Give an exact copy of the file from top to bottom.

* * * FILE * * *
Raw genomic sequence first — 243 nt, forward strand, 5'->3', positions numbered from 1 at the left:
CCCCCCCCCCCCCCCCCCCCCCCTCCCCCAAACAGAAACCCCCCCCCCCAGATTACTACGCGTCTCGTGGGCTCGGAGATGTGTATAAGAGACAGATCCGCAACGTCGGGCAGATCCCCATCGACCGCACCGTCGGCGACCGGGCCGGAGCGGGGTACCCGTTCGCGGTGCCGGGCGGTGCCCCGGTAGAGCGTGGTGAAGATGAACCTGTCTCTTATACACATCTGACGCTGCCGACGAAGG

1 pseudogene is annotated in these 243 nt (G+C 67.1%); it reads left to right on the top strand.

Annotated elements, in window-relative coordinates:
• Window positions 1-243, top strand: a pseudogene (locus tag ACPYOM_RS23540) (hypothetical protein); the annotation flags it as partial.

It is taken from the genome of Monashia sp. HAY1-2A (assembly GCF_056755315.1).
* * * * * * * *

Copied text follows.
Raw genomic sequence first — 243 nt, forward strand, 5'->3', positions numbered from 1 at the left:
CCCCCCCCCCCCCCCCCCCCCCCTCCCCCAAACAGAAACCCCCCCCCCCAGATTACTACGCGTCTCGTGGGCTCGGAGATGTGTATAAGAGACAGATCCGCAACGTCGGGCAGATCCCCATCGACCGCACCGTCGGCGACCGGGCCGGAGCGGGGTACCCGTTCGCGGTGCCGGGCGGTGCCCCGGTAGAGCGTGGTGAAGATGAACCTGTCTCTTATACACATCTGACGCTGCCGACGAAGG

1 pseudogene is annotated in these 243 nt (G+C 67.1%); it reads left to right on the top strand.

Annotated elements, in window-relative coordinates:
• Window positions 1-243, top strand: a pseudogene (locus tag ACPYOM_RS23540) (hypothetical protein); the annotation flags it as partial.

It is taken from the genome of Monashia sp. HAY1-2A (assembly GCF_056755315.1).